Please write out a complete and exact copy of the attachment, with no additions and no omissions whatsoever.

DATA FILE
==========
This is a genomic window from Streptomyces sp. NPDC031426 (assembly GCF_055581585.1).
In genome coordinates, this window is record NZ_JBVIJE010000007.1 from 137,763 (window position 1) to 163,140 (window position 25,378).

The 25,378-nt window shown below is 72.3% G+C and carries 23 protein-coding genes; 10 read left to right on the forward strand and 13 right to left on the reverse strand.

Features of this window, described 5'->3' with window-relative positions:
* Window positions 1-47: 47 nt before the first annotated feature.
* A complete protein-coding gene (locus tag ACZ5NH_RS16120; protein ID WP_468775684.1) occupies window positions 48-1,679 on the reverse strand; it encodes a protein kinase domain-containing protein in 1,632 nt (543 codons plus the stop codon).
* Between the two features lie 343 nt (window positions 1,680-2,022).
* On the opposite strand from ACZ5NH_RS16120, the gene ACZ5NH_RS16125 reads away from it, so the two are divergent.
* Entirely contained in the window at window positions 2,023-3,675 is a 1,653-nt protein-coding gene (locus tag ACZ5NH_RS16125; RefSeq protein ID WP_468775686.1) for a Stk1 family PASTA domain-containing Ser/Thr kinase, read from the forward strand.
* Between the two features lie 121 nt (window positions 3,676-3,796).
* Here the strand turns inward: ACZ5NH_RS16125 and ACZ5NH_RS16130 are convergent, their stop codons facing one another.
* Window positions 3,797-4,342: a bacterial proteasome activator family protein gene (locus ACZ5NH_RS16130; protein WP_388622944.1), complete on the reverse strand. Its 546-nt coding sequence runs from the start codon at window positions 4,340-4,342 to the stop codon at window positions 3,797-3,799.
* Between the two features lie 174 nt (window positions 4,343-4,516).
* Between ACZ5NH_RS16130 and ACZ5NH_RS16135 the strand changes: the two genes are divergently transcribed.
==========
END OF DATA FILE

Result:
This is a genomic window from Streptomyces sp. NPDC031426 (assembly GCF_055581585.1).
In genome coordinates, this window is record NZ_JBVIJE010000007.1 from 137,763 (window position 1) to 163,140 (window position 25,378).

The 25,378-nt window shown below is 72.3% G+C and carries 23 protein-coding genes; 10 read left to right on the forward strand and 13 right to left on the reverse strand.

Features of this window, described 5'->3' with window-relative positions:
* Window positions 1-47: 47 nt before the first annotated feature.
* A complete protein-coding gene (locus tag ACZ5NH_RS16120; protein ID WP_468775684.1) occupies window positions 48-1,679 on the reverse strand; it encodes a protein kinase domain-containing protein in 1,632 nt (543 codons plus the stop codon).
* Between the two features lie 343 nt (window positions 1,680-2,022).
* On the opposite strand from ACZ5NH_RS16120, the gene ACZ5NH_RS16125 reads away from it, so the two are divergent.
* Entirely contained in the window at window positions 2,023-3,675 is a 1,653-nt protein-coding gene (locus tag ACZ5NH_RS16125; RefSeq protein ID WP_468775686.1) for a Stk1 family PASTA domain-containing Ser/Thr kinase, read from the forward strand.
* Between the two features lie 121 nt (window positions 3,676-3,796).
* Here the strand turns inward: ACZ5NH_RS16125 and ACZ5NH_RS16130 are convergent, their stop codons facing one another.
* Window positions 3,797-4,342: a bacterial proteasome activator family protein gene (locus ACZ5NH_RS16130; protein WP_388622944.1), complete on the reverse strand. Its 546-nt coding sequence runs from the start codon at window positions 4,340-4,342 to the stop codon at window positions 3,797-3,799.
* Between the two features lie 174 nt (window positions 4,343-4,516).
* Between ACZ5NH_RS16130 and ACZ5NH_RS16135 the strand changes: the two genes are divergently transcribed.